Mercury got into stereo relatively early, so there was a lot of material in the hopper to release as
soon as stereo LPs came along. Plus, they had a concerted and organized plan for cutting stereo
disks and pressing them, all lined up as soon as the playback equipment became available. The big
labels did the same thing, especially RCA. I have test cuts from RCA made using prototype Westrex
equipment in 1957, proof of concept stuff that circulated in the disk-cutting and engineering
communities, probably also was provided to the first makers of stereo cartridges. I'm sure Columbia
was right on this, too. But I think Mercury was ahead of the mid-sized and small labels. Audio
Fidelity was an outside-of-the-box exception, a very notable one.
By the way, that David Carroll album was SR60001. The first pop stereo catalog number, SR60000, was
Richard Hayman "Havana In HiFi," recorded 1956 at Capitol Studios NYC and LP cut at Fine Recording.
An abbreviated version of that album was also the first catalog number in Mercury's 2-track tapes.
Another interesting thing is that jazz sessions recorded in stereo by Max Roach and Cannonball
Adderley in 1956 didn't make it to LP in stereo until the 1970's and 80's compilations and reissues.
All of that material was subsequently reissued on CD in stereo.
One other tidbit -- Buddy Morrow's version of "Night Train" was a huge hit, especially in jukeboxes.
Almost all releases of that single and album were in mono. But the session was recorded in stereo
and was available as a stereo LP right from the earliest days. Another interesting very early stereo
record was Eddie Chamblee "Doodlin'", which featured his then-wife Dinah Washington on the cover.
-- Tom Fine
----- Original Message -----
From: "Roger Kulp" <[log in to unmask]>
To: <[log in to unmask]>
Sent: Sunday, August 07, 2011 7:35 PM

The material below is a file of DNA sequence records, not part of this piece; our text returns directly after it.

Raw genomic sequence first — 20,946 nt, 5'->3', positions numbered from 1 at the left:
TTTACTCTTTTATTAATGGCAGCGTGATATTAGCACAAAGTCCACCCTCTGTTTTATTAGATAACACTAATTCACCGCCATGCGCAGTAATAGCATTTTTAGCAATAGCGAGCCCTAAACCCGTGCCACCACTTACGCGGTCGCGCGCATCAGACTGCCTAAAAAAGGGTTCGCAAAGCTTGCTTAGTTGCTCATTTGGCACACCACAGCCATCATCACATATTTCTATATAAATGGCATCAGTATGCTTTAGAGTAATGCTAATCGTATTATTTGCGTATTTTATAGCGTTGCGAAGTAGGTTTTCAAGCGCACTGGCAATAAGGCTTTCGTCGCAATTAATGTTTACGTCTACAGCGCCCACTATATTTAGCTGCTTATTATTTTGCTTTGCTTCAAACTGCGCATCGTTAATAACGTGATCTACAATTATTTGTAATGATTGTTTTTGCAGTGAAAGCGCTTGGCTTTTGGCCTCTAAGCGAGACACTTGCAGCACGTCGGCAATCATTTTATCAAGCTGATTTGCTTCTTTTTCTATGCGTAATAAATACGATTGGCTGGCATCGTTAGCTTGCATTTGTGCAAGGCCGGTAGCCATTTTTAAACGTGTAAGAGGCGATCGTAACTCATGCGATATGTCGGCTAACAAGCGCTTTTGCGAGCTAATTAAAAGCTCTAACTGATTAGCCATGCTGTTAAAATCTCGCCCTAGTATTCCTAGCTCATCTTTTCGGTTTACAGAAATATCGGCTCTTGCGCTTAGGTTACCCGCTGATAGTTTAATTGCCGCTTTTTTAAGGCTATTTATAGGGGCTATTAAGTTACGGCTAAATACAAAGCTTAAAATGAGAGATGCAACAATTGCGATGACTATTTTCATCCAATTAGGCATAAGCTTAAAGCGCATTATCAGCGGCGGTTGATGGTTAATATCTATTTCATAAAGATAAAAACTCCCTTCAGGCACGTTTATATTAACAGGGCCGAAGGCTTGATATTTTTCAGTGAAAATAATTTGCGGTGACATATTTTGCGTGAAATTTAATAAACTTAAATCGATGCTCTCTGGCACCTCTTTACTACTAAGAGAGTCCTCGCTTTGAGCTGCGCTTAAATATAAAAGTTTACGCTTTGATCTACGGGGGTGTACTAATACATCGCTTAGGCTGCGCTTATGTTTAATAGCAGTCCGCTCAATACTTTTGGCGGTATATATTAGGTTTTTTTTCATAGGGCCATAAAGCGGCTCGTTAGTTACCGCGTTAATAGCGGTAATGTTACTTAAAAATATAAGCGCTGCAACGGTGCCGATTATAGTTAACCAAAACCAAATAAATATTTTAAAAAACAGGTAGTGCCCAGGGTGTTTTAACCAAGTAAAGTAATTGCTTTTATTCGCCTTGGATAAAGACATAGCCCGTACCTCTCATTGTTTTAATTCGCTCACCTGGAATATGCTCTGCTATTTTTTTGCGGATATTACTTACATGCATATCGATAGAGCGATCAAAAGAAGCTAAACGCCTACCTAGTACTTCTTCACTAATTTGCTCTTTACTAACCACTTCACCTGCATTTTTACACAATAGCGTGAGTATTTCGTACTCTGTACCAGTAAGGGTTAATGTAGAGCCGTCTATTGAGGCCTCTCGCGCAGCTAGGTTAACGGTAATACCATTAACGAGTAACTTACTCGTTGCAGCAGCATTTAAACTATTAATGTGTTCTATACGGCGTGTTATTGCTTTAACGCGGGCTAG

Subject: Re: [ARSCLIST] David Carroll "Let's Dance"
Considering all of the 1958-59 Mercury stereo records I've seen,popular and classical,there were a
lot of those well-heeled audiophiles out there.I've often why the records,and tapes,turn up so
much,but rarely,if ever do you see any of that early stereo audiophile equipment turning up withit.
From: Tom Fine <[log in to unmask]>
To: [log in to unmask]
Sent: Friday, August 5, 2011 5:23 PM
Subject: [ARSCLIST] David Carroll "Let's Dance"
Following up on a previous thread here ...
This album was definitely an early stereophonic pop-album recording, but it was not made in the
early 50's. Ruppli lists one song, "A Gliss To Remember" (unless I'm remembering incorrectly) as
recorded in 1956. The studio setup described would match a 1956-era stereo session with
mono-compatibility built in via the mic techniques. Basically, the instruments were close-mic'd and
somewhat isolated and then stereo "bridge" mics were hung above the ensemble to use room-tone and
leakage to make a stereo field. There's still a somewhat weak center, but this worked well when done
in a nice room like Universal Studios in Chicago and engineered by an expert like Bill Putnam.
Ruppli also lists other songs recorded in 1957. The original 2-track reel has a different song
sequence but the same songs as listed on the LP:
The later quarter-track reel has the same sequence as the LP.
On LP, this was first released in mono, MG20281, may have had the same sequence as the early 2-track
reel (I don't have a copy of MG20281 but the microgroove.jp website refers to a slightly different
sequence on the mono LP.
As noted on the page linked above, the original stereo LP was mastered at Fine Recording (the FR-
tag in the deadwax) and pressed by RCA Indianapolis (the I in the deadwax). Mercury did this with
most or all of their earliest pop and jazz titles, probably through 1959. These records were
premium-priced and only an elite band of audiophiles had the newfangled stereo cartridges and
two-channel playback systems, so Mercury wanted to offer an excellent-quality product, including
premium pressings on RCA's quiet vinyl. Mercury Living Presence had used RCA for years, and
continued to do so until Philips eliminated the practice in 1963.
Sorry to post this late. I didn't have time to look into it deeply when the original thread was
active. Today I dug out Ruppli and my stereo LP, 2-track reel and quarter-track reel to gather
facts. I played the 2-track and it still sounded very good. Bill Putnam was a master engineer for
these sorts of albums.
-- Tom Fine